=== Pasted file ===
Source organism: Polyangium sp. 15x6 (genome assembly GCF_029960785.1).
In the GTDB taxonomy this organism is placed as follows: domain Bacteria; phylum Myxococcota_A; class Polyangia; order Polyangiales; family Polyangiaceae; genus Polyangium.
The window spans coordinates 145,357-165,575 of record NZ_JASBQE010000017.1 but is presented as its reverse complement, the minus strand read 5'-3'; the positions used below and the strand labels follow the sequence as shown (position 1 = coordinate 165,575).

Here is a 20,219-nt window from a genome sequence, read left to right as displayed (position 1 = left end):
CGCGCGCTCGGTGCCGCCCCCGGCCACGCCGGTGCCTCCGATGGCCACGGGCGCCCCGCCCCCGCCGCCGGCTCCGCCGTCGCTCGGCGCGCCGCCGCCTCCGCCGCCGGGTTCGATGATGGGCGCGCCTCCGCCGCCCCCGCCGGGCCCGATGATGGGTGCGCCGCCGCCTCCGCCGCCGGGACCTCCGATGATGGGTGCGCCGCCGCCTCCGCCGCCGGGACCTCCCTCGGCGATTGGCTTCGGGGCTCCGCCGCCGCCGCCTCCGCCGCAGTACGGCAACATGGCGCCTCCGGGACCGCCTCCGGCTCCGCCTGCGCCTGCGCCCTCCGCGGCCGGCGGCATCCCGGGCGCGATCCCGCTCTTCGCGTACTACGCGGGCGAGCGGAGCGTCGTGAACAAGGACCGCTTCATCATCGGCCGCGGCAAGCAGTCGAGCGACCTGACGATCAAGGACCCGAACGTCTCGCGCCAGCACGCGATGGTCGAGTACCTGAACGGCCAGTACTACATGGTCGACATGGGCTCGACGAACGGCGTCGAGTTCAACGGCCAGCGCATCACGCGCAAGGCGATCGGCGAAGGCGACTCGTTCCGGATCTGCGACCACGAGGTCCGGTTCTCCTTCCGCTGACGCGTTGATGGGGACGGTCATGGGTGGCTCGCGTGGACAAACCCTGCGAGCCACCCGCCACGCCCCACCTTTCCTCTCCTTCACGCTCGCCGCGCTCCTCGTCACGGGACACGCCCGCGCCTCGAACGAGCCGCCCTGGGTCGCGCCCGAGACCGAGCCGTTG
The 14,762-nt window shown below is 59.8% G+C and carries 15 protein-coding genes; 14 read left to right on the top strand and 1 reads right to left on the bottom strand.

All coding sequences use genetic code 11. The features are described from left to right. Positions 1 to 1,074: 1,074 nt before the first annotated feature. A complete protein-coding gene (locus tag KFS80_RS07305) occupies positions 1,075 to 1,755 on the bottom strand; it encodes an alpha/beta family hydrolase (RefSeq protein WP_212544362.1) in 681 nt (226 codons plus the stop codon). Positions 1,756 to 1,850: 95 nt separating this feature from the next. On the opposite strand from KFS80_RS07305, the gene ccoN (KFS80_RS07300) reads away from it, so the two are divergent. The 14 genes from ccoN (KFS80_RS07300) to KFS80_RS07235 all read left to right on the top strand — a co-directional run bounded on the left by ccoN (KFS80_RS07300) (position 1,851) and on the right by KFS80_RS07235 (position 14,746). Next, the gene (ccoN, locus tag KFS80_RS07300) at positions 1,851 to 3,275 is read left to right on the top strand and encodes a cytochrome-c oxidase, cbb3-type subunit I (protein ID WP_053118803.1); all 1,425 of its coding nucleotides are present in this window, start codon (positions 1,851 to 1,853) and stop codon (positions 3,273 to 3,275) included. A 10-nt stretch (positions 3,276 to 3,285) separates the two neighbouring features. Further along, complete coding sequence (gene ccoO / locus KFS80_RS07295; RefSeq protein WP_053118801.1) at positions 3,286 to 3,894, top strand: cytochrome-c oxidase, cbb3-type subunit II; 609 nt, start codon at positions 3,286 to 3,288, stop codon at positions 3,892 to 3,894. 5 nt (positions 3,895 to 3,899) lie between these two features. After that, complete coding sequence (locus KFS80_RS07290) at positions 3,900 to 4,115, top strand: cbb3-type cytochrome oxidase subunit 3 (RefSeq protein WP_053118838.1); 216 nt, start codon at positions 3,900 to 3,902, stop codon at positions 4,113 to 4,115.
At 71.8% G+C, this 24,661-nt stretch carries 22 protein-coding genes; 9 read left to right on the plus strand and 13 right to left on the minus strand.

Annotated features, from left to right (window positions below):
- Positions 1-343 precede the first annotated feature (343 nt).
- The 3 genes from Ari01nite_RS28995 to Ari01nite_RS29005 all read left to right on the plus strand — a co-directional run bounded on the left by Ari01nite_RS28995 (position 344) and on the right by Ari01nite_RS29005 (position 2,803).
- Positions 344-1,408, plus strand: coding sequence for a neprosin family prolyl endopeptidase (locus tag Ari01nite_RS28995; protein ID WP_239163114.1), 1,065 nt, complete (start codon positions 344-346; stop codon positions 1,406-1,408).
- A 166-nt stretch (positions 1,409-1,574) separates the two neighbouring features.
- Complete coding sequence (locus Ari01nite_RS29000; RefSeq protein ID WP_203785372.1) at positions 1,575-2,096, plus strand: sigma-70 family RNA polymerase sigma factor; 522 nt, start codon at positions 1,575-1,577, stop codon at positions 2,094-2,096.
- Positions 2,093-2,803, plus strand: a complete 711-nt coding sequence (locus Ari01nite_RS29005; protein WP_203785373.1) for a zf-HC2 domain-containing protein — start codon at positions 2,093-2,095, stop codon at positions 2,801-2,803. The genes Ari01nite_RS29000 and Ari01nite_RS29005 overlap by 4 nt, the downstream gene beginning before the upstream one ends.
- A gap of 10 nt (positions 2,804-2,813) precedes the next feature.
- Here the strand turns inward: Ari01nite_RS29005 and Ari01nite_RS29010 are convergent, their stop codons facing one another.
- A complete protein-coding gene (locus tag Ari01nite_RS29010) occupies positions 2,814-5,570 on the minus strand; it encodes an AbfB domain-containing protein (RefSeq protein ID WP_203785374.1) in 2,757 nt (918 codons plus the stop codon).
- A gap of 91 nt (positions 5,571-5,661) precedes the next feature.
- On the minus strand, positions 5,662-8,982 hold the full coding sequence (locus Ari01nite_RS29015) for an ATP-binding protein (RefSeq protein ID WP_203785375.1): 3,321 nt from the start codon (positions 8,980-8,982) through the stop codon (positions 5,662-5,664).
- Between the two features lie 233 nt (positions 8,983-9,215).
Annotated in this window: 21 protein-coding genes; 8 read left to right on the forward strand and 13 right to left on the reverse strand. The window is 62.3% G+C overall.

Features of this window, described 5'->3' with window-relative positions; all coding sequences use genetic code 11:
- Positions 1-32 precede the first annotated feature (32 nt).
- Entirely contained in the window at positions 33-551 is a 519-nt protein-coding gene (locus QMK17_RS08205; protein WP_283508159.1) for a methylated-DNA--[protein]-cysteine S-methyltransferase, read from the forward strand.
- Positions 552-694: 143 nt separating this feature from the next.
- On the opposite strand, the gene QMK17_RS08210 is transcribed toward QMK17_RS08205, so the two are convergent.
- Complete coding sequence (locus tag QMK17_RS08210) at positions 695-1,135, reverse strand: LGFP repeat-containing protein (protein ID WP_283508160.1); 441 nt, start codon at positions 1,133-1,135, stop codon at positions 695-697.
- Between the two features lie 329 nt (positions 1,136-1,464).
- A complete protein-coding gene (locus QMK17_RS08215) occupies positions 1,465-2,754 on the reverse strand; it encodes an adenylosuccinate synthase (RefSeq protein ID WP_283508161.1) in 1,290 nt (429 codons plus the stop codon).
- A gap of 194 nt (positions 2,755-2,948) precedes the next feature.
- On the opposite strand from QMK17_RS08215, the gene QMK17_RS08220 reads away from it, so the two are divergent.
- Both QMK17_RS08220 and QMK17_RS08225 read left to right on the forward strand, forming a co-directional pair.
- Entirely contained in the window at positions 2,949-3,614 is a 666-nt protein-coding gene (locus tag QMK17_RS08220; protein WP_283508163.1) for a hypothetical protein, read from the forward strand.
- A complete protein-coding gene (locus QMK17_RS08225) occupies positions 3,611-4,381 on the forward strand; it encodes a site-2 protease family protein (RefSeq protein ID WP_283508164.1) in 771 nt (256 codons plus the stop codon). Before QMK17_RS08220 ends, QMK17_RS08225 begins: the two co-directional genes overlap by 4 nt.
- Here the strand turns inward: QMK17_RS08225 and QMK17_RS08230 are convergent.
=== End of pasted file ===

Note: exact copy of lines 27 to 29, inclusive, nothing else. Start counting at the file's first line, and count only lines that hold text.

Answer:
- On the opposite strand, the gene QMK17_RS08210 is transcribed toward QMK17_RS08205, so the two are convergent.
- Complete coding sequence (locus tag QMK17_RS08210) at positions 695-1,135, reverse strand: LGFP repeat-containing protein (protein ID WP_283508160.1); 441 nt, start codon at positions 1,133-1,135, stop codon at positions 695-697.
- Between the two features lie 329 nt (positions 1,136-1,464).